Defending America with Torpedoplanes
Battleships can be torpedoed from the air. Torpedo-carrying aeroplanes can protect us
By Rear Admiral Bradley A. Fiske, U. S. Navy
��THE most startling interjection into warfare of a newly invented thing was the Ericsson "Monitor," Com- paratively few of the people living now re- member the tumultuous joy that ran through the northern states, when the news was flashed that the "Monitor" had defeated the "Mer- near a m p t o n o a d s , on March 9, 1862; and even those of us who are old
��enough to remember that fact, fail to realize what a tremendous menace the iron-clad "Merrimac" was. Leaving the Norfolk Navy Yard on Saturday morning, March 8th, she rammed and sunk the United States ship "Cumberland," which carried more men and guns than she did, and, in a few hours afterward, destroyed the United States ship "Congress," also carrying more men and guns than she did. Had the "Merrimac" continued her career as successfully as she began it, she would have destroyed the navy of the northern states, and brought about the success of the Confederacy. In other words, the "Moni- tor" saved the United States.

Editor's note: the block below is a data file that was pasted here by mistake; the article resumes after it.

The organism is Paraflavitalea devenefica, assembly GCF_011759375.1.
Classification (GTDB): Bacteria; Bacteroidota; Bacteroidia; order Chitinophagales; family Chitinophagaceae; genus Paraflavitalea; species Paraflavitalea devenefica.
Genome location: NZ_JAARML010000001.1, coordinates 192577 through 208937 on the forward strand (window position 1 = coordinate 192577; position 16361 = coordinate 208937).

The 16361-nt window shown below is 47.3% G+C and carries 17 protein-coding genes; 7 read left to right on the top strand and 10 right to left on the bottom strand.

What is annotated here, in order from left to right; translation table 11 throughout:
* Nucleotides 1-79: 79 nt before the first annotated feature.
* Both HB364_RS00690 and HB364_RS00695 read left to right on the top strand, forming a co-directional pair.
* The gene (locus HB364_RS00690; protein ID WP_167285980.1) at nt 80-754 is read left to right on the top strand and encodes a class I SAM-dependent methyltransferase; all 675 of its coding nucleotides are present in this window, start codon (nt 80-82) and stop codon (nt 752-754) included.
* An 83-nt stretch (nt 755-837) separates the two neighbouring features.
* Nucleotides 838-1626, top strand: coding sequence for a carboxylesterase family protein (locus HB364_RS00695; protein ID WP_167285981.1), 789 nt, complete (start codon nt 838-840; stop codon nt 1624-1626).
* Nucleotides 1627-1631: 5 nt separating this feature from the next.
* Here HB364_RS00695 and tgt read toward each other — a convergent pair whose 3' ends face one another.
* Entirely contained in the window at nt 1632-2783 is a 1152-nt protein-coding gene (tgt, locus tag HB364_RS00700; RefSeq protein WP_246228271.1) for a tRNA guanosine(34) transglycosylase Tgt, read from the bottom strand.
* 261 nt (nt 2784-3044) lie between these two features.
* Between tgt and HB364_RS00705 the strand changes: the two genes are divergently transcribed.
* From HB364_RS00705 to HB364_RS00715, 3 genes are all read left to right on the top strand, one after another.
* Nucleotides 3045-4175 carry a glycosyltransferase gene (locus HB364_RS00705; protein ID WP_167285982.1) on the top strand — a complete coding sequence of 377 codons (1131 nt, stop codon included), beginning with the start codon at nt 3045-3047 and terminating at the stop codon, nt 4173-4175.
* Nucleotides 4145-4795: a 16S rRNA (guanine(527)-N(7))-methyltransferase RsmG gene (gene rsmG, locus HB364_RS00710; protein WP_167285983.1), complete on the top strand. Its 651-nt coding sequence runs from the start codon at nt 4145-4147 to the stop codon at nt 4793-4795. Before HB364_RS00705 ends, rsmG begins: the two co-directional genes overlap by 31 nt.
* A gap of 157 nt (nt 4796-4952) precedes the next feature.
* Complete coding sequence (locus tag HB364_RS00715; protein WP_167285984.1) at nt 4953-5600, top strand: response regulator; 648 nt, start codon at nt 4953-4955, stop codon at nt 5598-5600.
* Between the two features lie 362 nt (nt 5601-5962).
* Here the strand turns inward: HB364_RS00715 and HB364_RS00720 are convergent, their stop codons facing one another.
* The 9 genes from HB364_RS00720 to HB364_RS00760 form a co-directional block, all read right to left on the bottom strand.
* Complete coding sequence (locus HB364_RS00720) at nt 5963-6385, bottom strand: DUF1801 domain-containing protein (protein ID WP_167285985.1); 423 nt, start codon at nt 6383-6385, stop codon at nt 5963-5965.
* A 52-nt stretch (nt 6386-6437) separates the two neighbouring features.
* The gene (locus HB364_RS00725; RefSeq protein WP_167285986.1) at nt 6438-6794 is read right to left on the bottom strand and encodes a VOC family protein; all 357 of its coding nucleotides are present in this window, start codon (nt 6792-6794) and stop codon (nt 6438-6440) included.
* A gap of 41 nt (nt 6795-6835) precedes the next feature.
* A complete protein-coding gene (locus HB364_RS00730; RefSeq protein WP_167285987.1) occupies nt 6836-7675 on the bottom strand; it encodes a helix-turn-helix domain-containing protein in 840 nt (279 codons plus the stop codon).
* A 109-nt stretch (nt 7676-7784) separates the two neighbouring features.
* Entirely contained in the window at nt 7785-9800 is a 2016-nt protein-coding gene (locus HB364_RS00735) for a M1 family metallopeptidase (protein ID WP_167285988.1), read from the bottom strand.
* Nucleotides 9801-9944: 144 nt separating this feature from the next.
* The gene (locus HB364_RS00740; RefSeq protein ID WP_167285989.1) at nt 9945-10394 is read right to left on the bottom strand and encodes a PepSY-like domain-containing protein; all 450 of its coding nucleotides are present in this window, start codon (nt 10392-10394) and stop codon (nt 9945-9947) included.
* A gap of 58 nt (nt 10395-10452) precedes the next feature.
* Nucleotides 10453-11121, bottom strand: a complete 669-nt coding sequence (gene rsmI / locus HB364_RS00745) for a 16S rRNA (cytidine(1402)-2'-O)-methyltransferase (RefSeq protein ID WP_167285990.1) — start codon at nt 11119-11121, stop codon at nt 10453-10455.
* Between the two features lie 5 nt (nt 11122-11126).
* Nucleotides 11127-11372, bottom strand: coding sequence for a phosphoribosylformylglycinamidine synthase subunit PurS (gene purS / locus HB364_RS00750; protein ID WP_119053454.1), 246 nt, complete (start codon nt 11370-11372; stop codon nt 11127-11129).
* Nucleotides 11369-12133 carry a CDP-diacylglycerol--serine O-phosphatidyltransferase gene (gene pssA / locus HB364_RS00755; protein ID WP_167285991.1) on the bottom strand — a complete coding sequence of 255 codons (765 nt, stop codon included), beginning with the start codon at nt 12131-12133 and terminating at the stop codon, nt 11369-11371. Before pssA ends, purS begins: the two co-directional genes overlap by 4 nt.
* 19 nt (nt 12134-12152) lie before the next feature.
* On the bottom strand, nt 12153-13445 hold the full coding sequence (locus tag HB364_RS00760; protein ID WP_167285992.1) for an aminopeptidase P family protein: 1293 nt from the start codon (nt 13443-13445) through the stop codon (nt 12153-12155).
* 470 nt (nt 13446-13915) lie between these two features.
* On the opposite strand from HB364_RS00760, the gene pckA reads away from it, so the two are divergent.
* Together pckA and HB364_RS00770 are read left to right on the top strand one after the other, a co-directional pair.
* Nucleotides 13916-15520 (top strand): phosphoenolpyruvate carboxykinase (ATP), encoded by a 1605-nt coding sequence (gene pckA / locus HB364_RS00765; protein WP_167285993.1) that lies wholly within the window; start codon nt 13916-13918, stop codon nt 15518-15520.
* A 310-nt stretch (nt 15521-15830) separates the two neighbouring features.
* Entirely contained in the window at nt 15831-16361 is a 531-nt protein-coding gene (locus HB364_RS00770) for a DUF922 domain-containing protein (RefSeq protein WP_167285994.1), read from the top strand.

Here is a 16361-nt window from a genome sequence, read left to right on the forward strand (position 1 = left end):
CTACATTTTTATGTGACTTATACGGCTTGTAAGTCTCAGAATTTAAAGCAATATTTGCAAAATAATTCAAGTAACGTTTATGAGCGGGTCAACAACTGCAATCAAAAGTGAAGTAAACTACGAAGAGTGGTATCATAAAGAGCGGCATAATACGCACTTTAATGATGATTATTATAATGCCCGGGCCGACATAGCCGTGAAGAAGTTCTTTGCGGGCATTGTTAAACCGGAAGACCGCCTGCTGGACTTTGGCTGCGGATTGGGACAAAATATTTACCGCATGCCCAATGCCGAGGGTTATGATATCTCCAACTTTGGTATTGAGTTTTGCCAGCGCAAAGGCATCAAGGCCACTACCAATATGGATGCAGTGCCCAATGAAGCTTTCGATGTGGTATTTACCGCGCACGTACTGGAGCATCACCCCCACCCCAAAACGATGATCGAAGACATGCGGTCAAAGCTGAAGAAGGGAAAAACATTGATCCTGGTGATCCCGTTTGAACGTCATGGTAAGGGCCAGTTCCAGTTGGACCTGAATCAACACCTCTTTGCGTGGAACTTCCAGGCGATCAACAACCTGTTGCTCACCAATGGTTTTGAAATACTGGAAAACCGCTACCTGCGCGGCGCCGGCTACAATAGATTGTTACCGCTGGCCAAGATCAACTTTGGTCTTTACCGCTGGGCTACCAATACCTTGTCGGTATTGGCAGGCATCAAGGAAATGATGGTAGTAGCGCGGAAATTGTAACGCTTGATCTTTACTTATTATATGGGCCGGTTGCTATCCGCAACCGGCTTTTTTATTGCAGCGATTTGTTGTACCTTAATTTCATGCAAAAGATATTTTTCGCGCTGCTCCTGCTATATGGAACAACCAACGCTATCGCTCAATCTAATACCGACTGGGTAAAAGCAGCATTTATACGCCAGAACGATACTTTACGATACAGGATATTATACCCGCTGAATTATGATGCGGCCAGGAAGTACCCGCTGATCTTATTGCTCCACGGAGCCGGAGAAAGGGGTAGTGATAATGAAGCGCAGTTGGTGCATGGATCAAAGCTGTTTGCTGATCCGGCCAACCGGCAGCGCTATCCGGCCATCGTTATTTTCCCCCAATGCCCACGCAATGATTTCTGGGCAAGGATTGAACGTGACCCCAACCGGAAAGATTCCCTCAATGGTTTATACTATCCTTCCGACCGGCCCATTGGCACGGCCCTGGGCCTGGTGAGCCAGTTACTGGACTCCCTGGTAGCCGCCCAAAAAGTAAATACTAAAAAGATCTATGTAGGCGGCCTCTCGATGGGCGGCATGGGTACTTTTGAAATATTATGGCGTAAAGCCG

The reason why the "Merrimac" and
���Rear Admiral Bradley A. i ; i: ij. S. N., inventor of the torpedoplane, is shown in the oval above. In the event of an attack by an enemy fleet a swarm of torpedoplanes, each carrying the